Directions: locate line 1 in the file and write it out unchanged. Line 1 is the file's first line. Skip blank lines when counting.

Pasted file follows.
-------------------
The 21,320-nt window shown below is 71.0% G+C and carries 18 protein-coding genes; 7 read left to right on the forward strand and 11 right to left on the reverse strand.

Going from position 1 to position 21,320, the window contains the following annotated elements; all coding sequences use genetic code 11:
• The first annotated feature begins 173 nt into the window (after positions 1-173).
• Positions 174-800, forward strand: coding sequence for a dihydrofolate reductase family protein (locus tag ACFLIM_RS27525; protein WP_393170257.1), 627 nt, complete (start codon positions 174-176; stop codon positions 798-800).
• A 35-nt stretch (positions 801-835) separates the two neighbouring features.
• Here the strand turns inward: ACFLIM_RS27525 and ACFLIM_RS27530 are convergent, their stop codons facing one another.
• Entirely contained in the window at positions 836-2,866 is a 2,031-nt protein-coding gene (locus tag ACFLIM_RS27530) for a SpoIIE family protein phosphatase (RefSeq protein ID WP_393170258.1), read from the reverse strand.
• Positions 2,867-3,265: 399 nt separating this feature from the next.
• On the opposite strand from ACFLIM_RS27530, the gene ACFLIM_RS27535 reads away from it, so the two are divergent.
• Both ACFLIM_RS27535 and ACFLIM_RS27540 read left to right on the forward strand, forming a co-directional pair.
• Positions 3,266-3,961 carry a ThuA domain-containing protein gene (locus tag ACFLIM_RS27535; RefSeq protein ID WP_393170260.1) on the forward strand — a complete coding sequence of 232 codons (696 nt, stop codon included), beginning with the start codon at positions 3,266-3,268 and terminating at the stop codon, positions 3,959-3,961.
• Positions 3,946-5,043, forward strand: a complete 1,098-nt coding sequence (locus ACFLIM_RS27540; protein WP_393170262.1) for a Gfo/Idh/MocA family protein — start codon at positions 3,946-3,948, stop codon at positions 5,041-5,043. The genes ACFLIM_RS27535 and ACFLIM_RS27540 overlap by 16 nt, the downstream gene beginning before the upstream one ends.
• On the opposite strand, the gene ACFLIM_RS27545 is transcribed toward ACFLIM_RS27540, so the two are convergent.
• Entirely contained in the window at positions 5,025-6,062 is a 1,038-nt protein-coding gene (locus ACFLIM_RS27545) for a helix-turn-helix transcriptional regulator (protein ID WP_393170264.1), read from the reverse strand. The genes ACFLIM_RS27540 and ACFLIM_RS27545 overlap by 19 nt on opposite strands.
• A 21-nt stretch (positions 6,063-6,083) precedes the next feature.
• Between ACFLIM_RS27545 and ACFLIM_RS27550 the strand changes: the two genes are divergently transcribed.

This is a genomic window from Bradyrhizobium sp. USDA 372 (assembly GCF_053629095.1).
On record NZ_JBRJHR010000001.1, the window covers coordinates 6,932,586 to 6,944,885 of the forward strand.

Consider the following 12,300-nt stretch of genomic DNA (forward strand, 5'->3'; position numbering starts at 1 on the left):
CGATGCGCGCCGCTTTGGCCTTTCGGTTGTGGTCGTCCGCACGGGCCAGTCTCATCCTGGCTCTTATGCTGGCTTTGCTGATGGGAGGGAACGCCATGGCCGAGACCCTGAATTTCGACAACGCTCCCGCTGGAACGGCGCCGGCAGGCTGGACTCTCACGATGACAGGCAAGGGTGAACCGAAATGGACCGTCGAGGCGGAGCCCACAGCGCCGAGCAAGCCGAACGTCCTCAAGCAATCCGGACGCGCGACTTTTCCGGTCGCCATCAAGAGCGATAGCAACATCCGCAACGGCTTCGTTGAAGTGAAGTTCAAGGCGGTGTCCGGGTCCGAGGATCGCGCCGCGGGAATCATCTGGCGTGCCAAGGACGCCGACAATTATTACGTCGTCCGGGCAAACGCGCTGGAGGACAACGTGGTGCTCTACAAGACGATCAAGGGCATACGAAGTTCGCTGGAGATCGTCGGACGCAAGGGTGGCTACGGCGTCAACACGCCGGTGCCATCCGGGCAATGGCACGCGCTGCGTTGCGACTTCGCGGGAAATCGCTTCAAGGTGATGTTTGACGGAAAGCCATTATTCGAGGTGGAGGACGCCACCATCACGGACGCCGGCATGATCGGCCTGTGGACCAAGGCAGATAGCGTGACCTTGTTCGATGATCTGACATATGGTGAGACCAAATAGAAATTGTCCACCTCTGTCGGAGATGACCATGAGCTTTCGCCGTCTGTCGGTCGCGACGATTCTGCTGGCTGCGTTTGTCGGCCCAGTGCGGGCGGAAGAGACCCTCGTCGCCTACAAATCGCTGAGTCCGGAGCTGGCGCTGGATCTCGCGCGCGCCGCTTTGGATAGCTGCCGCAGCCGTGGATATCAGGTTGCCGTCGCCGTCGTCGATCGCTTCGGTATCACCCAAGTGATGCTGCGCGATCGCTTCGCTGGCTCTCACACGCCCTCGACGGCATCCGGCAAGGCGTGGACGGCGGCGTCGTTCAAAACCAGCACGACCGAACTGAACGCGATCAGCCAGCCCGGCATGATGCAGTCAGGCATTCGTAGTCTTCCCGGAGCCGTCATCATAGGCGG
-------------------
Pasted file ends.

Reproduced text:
The 21,320-nt window shown below is 71.0% G+C and carries 18 protein-coding genes; 7 read left to right on the forward strand and 11 right to left on the reverse strand.